Ann H. Gabhart's trilogy ANGEL SISTER, SMALL TOWN GIRL, and LOVE COMES HOME
remains among my favorite reads Those novels begin in the Great Depression and take three sisters through their growing up years into the war and beyond and adulthood. Her in-depth characterization which mixes childhood innocence and the ability to see truth where adults see nothing has been compared to TO KILL A MOCKINGBIRD. While I have not read Gabhart's contemporary fiction or her Shaker novels, I know they have a popular following, so when I saw she has launched a new mystery series, I wanted to read the first title :MURDER AT THE COURTHOUSE.
Miss Willadean, an eccentric spinster who shows up each day to greet widower Neville Gravitt who works in the county clerk's office, finds a slumped over body on the courthouse steps. As Miss Willadean tells all, it is her Christian duty to bring a little joy into the poor Neville's day, but that day she reports the body, who she suspects is a vagrant in a drunken stupor, to the Sheriff's office.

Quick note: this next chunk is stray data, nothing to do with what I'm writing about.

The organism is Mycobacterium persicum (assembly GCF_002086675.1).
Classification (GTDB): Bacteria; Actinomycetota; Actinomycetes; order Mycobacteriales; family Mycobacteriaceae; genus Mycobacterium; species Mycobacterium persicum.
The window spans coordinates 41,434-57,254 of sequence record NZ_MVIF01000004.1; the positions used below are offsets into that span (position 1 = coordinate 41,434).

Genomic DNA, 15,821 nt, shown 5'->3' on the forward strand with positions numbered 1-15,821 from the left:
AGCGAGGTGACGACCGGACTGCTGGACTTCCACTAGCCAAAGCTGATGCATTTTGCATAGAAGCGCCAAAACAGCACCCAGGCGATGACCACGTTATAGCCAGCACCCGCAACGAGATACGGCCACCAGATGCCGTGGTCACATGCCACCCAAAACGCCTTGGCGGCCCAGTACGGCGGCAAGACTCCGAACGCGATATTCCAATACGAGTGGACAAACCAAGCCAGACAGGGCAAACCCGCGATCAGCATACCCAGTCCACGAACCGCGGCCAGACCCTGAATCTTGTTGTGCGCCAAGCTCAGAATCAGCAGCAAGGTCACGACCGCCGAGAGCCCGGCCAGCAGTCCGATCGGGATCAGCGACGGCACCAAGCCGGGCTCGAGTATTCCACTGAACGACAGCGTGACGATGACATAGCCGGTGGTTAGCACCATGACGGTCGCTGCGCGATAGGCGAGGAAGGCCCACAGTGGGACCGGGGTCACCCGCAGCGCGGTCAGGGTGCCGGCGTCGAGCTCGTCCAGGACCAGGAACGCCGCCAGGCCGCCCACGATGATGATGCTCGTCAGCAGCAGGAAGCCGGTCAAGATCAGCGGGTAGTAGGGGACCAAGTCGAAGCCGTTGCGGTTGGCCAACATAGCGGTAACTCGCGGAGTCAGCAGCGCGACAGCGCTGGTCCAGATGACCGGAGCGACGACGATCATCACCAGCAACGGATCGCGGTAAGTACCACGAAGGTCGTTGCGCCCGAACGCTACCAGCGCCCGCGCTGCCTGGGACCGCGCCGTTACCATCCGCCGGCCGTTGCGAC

Michael Keane, current deputy sheriff, quickly ascertains that the body is deceased and obviously through foul play. Keane, who has returned to his hometown after a stint as a big city police officer, never expects that he would be working a murder investigation in sleepy little Hidden Springs, Kentucky, but when the sheriff ends up in the hospital, Michael is under pressure to get the case solved.
Writers of series books must work creatively to match up the main plot line to the current book while simultaneously laying the ground work for the complete series. In this novel, Gabhart must give us background story to the mysterious dead body, provide some suspects and motive, all the while building a community story around Michael, his deceased parents, his aunt, two slight love interests, and some eccentric side kicks. She does accomplish all that, but at times I felt the story felt disjointed. There is a young teen who plays a crucial role in the book, and she did a good job creating a connection between him and Michael. That said, I never felt a connection to the villian, although I was quite certain he would end up being the murderer. In the end, I felt all the crimes he committed did not match with the person he was supposed to be in Hidden Springs, but then I often feel that disconnect in "cozy mysteries."
Readers looking for a new Christian cozy mystery series might want to check out Hidden Springs. While I wish Gabhart success in continuing this series, I sincerely hope she returns to the more powerful, mult-layered writing of the Rosy Corner trilogy. I received a copy of this book from Revell Reads for my honest review.